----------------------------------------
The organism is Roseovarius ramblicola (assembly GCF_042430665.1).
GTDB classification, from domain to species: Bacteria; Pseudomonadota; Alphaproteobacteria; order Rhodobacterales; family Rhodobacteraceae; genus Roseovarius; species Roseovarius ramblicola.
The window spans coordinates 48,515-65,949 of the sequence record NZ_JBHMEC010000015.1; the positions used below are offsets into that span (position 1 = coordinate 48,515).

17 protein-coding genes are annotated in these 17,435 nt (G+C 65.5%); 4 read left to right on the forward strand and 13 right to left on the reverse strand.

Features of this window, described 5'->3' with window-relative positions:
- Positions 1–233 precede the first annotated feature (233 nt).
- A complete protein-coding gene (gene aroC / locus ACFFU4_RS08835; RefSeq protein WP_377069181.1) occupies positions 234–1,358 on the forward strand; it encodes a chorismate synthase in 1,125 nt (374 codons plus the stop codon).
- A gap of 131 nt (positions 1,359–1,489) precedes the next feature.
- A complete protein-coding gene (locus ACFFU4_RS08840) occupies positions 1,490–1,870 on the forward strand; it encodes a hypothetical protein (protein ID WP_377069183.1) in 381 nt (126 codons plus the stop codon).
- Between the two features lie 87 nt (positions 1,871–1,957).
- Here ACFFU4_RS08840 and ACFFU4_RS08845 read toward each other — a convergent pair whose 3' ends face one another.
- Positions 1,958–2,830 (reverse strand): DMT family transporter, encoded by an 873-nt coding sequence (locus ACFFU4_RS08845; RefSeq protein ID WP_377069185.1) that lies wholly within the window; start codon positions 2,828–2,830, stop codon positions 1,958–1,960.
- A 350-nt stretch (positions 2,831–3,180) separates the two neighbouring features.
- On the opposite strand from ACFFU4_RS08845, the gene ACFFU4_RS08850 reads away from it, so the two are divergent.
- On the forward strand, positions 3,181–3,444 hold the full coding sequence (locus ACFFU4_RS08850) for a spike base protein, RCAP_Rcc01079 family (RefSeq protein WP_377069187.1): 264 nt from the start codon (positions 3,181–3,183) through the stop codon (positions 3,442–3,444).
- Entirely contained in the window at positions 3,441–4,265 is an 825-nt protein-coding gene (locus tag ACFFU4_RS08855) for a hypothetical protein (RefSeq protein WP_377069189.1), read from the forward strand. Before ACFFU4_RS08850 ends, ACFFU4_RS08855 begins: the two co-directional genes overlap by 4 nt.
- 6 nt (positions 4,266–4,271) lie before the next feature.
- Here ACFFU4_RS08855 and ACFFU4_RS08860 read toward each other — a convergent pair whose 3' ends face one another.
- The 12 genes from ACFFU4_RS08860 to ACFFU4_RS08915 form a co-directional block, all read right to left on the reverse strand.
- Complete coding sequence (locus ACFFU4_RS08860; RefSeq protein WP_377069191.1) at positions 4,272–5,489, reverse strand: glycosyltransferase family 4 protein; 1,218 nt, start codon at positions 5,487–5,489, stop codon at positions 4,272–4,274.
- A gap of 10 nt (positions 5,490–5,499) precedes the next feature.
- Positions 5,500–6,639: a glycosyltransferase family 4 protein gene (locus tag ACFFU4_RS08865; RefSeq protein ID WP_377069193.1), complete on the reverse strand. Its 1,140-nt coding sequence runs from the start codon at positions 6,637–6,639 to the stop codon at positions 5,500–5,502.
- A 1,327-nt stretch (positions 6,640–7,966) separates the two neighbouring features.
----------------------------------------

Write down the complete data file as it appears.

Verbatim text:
The organism is Roseovarius ramblicola (assembly GCF_042430665.1).
GTDB classification, from domain to species: Bacteria; Pseudomonadota; Alphaproteobacteria; order Rhodobacterales; family Rhodobacteraceae; genus Roseovarius; species Roseovarius ramblicola.
The window spans coordinates 48,515-65,949 of the sequence record NZ_JBHMEC010000015.1; the positions used below are offsets into that span (position 1 = coordinate 48,515).

17 protein-coding genes are annotated in these 17,435 nt (G+C 65.5%); 4 read left to right on the forward strand and 13 right to left on the reverse strand.

Features of this window, described 5'->3' with window-relative positions:
- Positions 1–233 precede the first annotated feature (233 nt).
- A complete protein-coding gene (gene aroC / locus ACFFU4_RS08835; RefSeq protein WP_377069181.1) occupies positions 234–1,358 on the forward strand; it encodes a chorismate synthase in 1,125 nt (374 codons plus the stop codon).
- A gap of 131 nt (positions 1,359–1,489) precedes the next feature.
- A complete protein-coding gene (locus ACFFU4_RS08840) occupies positions 1,490–1,870 on the forward strand; it encodes a hypothetical protein (protein ID WP_377069183.1) in 381 nt (126 codons plus the stop codon).
- Between the two features lie 87 nt (positions 1,871–1,957).
- Here ACFFU4_RS08840 and ACFFU4_RS08845 read toward each other — a convergent pair whose 3' ends face one another.
- Positions 1,958–2,830 (reverse strand): DMT family transporter, encoded by an 873-nt coding sequence (locus ACFFU4_RS08845; RefSeq protein ID WP_377069185.1) that lies wholly within the window; start codon positions 2,828–2,830, stop codon positions 1,958–1,960.
- A 350-nt stretch (positions 2,831–3,180) separates the two neighbouring features.
- On the opposite strand from ACFFU4_RS08845, the gene ACFFU4_RS08850 reads away from it, so the two are divergent.
- On the forward strand, positions 3,181–3,444 hold the full coding sequence (locus ACFFU4_RS08850) for a spike base protein, RCAP_Rcc01079 family (RefSeq protein WP_377069187.1): 264 nt from the start codon (positions 3,181–3,183) through the stop codon (positions 3,442–3,444).
- Entirely contained in the window at positions 3,441–4,265 is an 825-nt protein-coding gene (locus tag ACFFU4_RS08855) for a hypothetical protein (RefSeq protein WP_377069189.1), read from the forward strand. Before ACFFU4_RS08850 ends, ACFFU4_RS08855 begins: the two co-directional genes overlap by 4 nt.
- 6 nt (positions 4,266–4,271) lie before the next feature.
- Here ACFFU4_RS08855 and ACFFU4_RS08860 read toward each other — a convergent pair whose 3' ends face one another.
- The 12 genes from ACFFU4_RS08860 to ACFFU4_RS08915 form a co-directional block, all read right to left on the reverse strand.
- Complete coding sequence (locus ACFFU4_RS08860; RefSeq protein WP_377069191.1) at positions 4,272–5,489, reverse strand: glycosyltransferase family 4 protein; 1,218 nt, start codon at positions 5,487–5,489, stop codon at positions 4,272–4,274.
- A gap of 10 nt (positions 5,490–5,499) precedes the next feature.
- Positions 5,500–6,639: a glycosyltransferase family 4 protein gene (locus tag ACFFU4_RS08865; RefSeq protein ID WP_377069193.1), complete on the reverse strand. Its 1,140-nt coding sequence runs from the start codon at positions 6,637–6,639 to the stop codon at positions 5,500–5,502.
- A 1,327-nt stretch (positions 6,640–7,966) separates the two neighbouring features.